It was just supposed to be a routine doctor’s appointment. But Kalyn Huey was suspicious.
“I knew something was up because my mom kept telling me to dress up,” said Huey, 18, of Altus.
Tuesday morning, in the middle of her regular appointment with Joan Merrill, M.D., of the Oklahoma Medical Research Foundation, Huey’s suspicions were confirmed. In a very, very good way.
When Huey entered an OMRF conference room, she was greeted by about a dozen people, including Cherry Murray of the Make-A-Wish Foundation of Oklahoma. “The Make-A-Wish Foundation is going to fly you to Los Angeles to meet Orlando Bloom on the set of Pirates of the Caribbean II,” announced Murray. The crowd—which included Huey’s mother, boyfriend, doctor and nurses—cheered.
Huey’s cheeks reddened as Murray presented her with Pirates of the Caribbean memorabilia, including an autograph book for her upcoming trip. “Now everybody gets to see me blush,” said Huey, managing a shy smile. “I can’t think right now.”
Thanks to the Make-A-Wish Foundation’s gift, Huey, who was diagnosed with the autoimmune disease lupus at the age of 12, will fly with her family to Los Angeles next month. Once there, she will realize her long-held wish of meeting Bloom, who has starred in such films as The Lord of the Rings trilogy, Pirates of the Caribbean and the upcoming Elizabethtown (part of which was filmed in Oklahoma City earlier this year).
“I cannot think of anyone more deserving than Kalyn,” said Dr. Merrill, who has been treating Kalyn at OMRF for four years. “She has been through a lot.”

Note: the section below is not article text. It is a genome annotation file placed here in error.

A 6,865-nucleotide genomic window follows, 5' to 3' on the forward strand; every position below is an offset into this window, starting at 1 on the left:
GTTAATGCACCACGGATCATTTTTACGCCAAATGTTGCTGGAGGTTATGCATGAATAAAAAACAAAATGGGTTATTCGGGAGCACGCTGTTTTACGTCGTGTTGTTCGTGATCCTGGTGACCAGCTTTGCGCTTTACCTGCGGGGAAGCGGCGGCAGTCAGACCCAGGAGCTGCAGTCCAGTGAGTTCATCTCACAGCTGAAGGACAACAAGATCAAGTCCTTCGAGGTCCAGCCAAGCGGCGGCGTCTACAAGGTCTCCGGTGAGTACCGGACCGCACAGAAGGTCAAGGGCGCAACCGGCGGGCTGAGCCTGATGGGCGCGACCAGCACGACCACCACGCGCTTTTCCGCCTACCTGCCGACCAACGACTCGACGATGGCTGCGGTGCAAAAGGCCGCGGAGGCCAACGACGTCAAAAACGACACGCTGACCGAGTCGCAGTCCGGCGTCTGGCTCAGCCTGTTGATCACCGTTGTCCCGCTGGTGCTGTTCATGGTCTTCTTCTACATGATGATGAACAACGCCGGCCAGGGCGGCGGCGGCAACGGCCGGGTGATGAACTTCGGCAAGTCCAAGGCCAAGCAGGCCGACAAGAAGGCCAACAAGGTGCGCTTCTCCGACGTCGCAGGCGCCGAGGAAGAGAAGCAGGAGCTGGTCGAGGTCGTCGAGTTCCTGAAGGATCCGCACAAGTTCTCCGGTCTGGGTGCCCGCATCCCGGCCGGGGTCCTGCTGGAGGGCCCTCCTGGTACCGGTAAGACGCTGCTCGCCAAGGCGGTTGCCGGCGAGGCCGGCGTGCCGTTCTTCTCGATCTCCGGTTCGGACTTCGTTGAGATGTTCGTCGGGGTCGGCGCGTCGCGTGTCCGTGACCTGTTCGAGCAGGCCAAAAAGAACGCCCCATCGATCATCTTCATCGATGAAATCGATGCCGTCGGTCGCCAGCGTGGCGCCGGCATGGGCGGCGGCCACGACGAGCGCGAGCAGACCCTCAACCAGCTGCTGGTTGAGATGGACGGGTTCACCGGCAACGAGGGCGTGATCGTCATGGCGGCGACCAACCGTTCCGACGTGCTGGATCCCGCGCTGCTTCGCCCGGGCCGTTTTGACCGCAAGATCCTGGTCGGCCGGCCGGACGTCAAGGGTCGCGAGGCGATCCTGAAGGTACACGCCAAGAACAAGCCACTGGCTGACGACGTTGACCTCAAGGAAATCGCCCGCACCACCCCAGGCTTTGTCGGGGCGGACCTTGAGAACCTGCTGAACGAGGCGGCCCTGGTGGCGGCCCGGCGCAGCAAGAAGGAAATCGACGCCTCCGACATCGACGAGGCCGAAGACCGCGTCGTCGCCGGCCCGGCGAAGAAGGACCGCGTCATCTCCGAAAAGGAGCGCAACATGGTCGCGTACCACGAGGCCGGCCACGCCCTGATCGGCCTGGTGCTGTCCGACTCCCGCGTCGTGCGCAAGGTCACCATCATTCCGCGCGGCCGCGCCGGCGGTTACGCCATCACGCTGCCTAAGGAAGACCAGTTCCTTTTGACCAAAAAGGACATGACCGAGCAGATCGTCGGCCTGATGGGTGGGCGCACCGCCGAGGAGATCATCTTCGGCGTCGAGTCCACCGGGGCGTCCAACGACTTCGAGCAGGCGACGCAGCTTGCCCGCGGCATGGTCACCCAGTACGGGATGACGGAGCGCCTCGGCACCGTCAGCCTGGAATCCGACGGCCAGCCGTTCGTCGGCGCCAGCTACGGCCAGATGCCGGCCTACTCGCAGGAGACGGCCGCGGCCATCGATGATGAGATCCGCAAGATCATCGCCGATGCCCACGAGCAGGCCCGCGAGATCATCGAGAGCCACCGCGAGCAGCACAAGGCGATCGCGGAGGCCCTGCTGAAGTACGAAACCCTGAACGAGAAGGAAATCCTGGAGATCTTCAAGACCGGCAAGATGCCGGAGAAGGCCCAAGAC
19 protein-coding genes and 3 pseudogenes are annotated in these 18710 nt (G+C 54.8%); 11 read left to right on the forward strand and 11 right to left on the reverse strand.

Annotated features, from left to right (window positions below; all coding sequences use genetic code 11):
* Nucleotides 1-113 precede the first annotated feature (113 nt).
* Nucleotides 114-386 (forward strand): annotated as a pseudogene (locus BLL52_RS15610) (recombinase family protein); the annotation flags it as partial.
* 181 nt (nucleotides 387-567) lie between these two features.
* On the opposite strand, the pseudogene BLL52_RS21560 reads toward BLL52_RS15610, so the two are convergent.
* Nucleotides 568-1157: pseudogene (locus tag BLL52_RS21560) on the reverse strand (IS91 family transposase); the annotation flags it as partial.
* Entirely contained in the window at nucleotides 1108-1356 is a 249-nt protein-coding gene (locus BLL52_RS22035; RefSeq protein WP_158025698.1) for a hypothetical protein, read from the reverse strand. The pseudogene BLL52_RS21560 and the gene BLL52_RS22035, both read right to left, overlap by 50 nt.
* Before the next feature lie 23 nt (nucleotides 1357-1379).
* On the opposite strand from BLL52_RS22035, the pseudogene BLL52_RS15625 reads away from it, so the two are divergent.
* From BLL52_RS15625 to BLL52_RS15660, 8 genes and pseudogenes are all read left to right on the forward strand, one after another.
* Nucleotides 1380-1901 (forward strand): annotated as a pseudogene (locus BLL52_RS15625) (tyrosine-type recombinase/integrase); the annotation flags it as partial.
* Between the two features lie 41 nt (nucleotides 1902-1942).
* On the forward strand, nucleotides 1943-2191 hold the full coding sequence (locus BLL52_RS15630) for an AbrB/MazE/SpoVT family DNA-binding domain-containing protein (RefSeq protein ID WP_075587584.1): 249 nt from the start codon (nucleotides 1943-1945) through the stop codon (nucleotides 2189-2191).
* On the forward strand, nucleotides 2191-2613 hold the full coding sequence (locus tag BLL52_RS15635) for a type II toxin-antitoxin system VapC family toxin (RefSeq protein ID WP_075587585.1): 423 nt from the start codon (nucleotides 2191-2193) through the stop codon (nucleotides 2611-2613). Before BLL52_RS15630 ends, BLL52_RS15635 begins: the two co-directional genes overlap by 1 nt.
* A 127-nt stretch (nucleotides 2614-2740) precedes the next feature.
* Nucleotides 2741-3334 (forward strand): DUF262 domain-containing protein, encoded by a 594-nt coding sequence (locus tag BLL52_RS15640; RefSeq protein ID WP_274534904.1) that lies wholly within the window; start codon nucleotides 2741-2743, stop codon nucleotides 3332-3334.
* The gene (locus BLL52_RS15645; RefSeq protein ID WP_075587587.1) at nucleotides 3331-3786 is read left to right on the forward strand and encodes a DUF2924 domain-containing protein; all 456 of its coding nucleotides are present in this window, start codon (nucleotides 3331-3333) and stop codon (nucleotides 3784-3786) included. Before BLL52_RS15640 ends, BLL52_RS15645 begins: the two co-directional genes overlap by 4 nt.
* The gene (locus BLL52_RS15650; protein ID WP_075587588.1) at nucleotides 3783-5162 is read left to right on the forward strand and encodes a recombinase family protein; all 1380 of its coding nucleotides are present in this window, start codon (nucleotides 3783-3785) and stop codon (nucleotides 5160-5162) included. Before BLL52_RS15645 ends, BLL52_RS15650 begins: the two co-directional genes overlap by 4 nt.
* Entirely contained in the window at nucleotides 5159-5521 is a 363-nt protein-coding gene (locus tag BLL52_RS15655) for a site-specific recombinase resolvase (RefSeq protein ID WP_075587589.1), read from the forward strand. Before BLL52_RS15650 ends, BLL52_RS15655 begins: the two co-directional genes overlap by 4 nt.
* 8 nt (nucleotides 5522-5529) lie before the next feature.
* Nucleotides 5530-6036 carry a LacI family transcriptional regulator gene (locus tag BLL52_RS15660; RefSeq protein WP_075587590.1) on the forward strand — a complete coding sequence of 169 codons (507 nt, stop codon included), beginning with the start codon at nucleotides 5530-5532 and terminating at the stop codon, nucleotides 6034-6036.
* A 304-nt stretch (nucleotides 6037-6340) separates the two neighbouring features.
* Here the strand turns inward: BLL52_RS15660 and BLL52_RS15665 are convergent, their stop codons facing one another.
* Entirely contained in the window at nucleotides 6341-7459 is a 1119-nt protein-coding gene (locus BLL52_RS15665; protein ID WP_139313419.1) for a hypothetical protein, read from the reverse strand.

Since being diagnosed with the disease, which has no cure and is life-threatening, Huey has been repeatedly hospitalized. She has suffered liver failure, painful arthritis and undergone countless blood transfusions. This spring, she spent two months in the hospital, suffering from a lupus-induced blood disorder that caused kidney failure, seizures and uncontrollable high blood pressure.
Merrill recalls one particular moment during the hospitalization that encapsulates Huey’s character. “Kalyn was in the intensive care unit, extremely ill. She just woke up, and she looked at me and said, ‘You’d better get your act together, because my prom is in a couple of weeks.’”
Unfortunately, Huey missed her prom. But she left the hospital in May and is again attending Altus High, where she’s just begun her senior year. “I’m looking forward to having some fun,” said Huey, whose hobbies include drawing and reading.
As the crowd thinned out, Huey prepared to finish her doctor’s appointment—she still needed to have her blood drawn before returning to Altus. “She’s a tough nut,” said Huey’s mother, Kittie, wiping tears from her eyes. “She never cries.”
Kittie Huey smiled. “Kalyn’s real special to us. And this trip is going to be a dream come true.”
About OMRF and Joan Merrill, M.D.:
Chartered in 1946, OMRF (www.omrf.org) is a nonprofit biomedical research institute dedicated to understanding and curing human disease. Its scientists focus on such critical research areas as Alzheimer’s disease, cancer, lupus and cardiovascular disease. OMRF is home to Oklahoma’s only member of the National Academy of Sciences.
Joan Merrill, M.D., heads OMRF’s clinical pharmacology research program. A nationally known rheumatologist, she was chosen last year as the first-ever medical director of the Lupus Foundation of America. Merrill specializes in treating and researching lupus and other autoimmune diseases.